The most interesting of these [works by Ravel, Dohnanyi, Damase] was Katheriine Hoover's Da Pacem Piano Quintet...an appealingly intricate fantasy.
...a violent, brooding work...a spiritual exploration of the need for reconciliation in a broken world. It is also an inventive exploration of the motivic and harmonic possibilities of the old tune...When the canon iis finally stated in full by the quartet, with soft comments from the piano, it is satisfying both emotionally and musically. The fragments come together making both levels whole.
Its balance and serene chordal planes and emotionally charged passage work was fresh and vigorous.
The program’s most compelling work was Ms. Hoover’s Quintet Da Pacem, a lyrical, flexibly harmonized piece that made a strong impression (at) its premiere in 1989.
sumptuous and haunting
Hoover's Quintet (Da Pacem) is clearly a major contribution to the repertory by a contemporary composer.
...a stunning meditation on the Vietnam War based on a canon by Demantius. Brooding music, building up to a shattering climax and then returning to peace, it lingers in the memory and demands to be heard again.
I began work on this piece in late August 2001. Several weeks later, after the shock of the 9/11 attacks here in Manhattan, as I finally returned to work on this piece, it changed, as our lives had changed. It was as if a black cloud had settled over the island-a giant shadow. This piece became darker.
I finished it and put it away for some years. Then, when Marka Gustavsson, violinist of the distinguished Colorado Quartet, asked me about a viola piece in 2007, I showed it to her. The first performance was the result.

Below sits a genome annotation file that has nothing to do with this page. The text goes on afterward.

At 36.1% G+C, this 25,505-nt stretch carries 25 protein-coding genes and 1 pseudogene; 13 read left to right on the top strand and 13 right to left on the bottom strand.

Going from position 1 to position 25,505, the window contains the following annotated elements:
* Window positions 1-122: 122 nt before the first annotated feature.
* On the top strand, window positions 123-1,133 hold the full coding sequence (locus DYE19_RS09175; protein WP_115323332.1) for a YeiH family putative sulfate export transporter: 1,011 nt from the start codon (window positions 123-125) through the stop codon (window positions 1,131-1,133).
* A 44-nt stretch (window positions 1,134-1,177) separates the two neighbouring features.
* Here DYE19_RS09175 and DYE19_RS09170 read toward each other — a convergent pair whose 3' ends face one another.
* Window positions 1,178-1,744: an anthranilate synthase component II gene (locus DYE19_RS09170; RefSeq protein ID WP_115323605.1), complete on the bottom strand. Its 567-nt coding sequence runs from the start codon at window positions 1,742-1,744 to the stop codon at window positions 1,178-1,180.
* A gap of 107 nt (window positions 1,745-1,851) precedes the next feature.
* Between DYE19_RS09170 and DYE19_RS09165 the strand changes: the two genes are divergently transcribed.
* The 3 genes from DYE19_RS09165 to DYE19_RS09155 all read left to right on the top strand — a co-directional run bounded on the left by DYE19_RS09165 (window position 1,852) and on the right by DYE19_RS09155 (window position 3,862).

El Andalus, written for Sharon Robinson by Katherine Hoover, is the Arabic name for Andalusia, an area of Spain with an unusual history. For several hundred years in the Middle Ages under Muslim caliphates (spiritual leaders of Islam), it was a center of great learning and culture, and a gathering place for Christian, Jewish and Muslim intelligentsia of Europe and the Middle East. Robinson,* having seen an article about this, asked if Hoover might somehow imagine a piece about this center of tolerance and light.
Traditional Arabic music, both secular and religious, is a sophisticated art form which is mostly improvised on involved scalar and formal patterns. It makes use of quarter-tones and slides, as well as modal materials familiar to the western ear. Its influence is clear in Jewish liturgical music, and also in some Eastern Orthodox Christian music. Hoover combined some of this kind of melodic material with sections that employ western harmonies, and there are rhythmic and formal influences from both traditions. There are also timbral sounds that have their origin in eastern instruments. The piece begins with a snippet of Gregorian chant and quickly moves into material with roots in both east and west.
Hoover's three movement Dancing begins with a light Arabesque, transitions to a Cortege with a brief cadenza section, and finishes with a driving Stomp finale. Dancing will be a satisfying addition to any program.